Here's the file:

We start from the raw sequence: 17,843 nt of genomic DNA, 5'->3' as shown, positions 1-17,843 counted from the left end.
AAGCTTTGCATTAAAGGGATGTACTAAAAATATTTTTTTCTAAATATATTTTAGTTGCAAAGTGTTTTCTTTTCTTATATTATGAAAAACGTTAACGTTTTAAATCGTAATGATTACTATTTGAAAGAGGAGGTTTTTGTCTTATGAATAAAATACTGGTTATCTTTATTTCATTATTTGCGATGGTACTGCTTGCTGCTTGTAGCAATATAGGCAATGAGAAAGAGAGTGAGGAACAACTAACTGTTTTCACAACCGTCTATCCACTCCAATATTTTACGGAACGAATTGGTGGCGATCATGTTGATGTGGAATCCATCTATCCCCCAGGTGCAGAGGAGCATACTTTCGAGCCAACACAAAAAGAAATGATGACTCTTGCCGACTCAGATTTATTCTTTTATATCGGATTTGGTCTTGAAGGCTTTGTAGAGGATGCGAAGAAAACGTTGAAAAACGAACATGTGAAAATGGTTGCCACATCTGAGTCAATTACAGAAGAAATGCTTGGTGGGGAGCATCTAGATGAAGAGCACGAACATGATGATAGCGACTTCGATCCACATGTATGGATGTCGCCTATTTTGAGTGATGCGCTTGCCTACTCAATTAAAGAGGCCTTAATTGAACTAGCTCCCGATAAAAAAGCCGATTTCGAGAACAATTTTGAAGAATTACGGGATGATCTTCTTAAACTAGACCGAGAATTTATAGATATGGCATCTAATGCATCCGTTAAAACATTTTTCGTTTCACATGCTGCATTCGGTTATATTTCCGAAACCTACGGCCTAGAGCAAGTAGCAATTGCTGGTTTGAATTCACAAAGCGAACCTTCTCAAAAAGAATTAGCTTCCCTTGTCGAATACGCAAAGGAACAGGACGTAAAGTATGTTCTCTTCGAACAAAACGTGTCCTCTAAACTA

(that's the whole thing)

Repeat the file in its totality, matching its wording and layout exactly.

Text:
We start from the raw sequence: 17,843 nt of genomic DNA, 5'->3' as shown, positions 1-17,843 counted from the left end.
AAGCTTTGCATTAAAGGGATGTACTAAAAATATTTTTTTCTAAATATATTTTAGTTGCAAAGTGTTTTCTTTTCTTATATTATGAAAAACGTTAACGTTTTAAATCGTAATGATTACTATTTGAAAGAGGAGGTTTTTGTCTTATGAATAAAATACTGGTTATCTTTATTTCATTATTTGCGATGGTACTGCTTGCTGCTTGTAGCAATATAGGCAATGAGAAAGAGAGTGAGGAACAACTAACTGTTTTCACAACCGTCTATCCACTCCAATATTTTACGGAACGAATTGGTGGCGATCATGTTGATGTGGAATCCATCTATCCCCCAGGTGCAGAGGAGCATACTTTCGAGCCAACACAAAAAGAAATGATGACTCTTGCCGACTCAGATTTATTCTTTTATATCGGATTTGGTCTTGAAGGCTTTGTAGAGGATGCGAAGAAAACGTTGAAAAACGAACATGTGAAAATGGTTGCCACATCTGAGTCAATTACAGAAGAAATGCTTGGTGGGGAGCATCTAGATGAAGAGCACGAACATGATGATAGCGACTTCGATCCACATGTATGGATGTCGCCTATTTTGAGTGATGCGCTTGCCTACTCAATTAAAGAGGCCTTAATTGAACTAGCTCCCGATAAAAAAGCCGATTTCGAGAACAATTTTGAAGAATTACGGGATGATCTTCTTAAACTAGACCGAGAATTTATAGATATGGCATCTAATGCATCCGTTAAAACATTTTTCGTTTCACATGCTGCATTCGGTTATATTTCCGAAACCTACGGCCTAGAGCAAGTAGCAATTGCTGGTTTGAATTCACAAAGCGAACCTTCTCAAAAAGAATTAGCTTCCCTTGTCGAATACGCAAAGGAACAGGACGTAAAGTATGTTCTCTTCGAACAAAACGTGTCCTCTAAACTA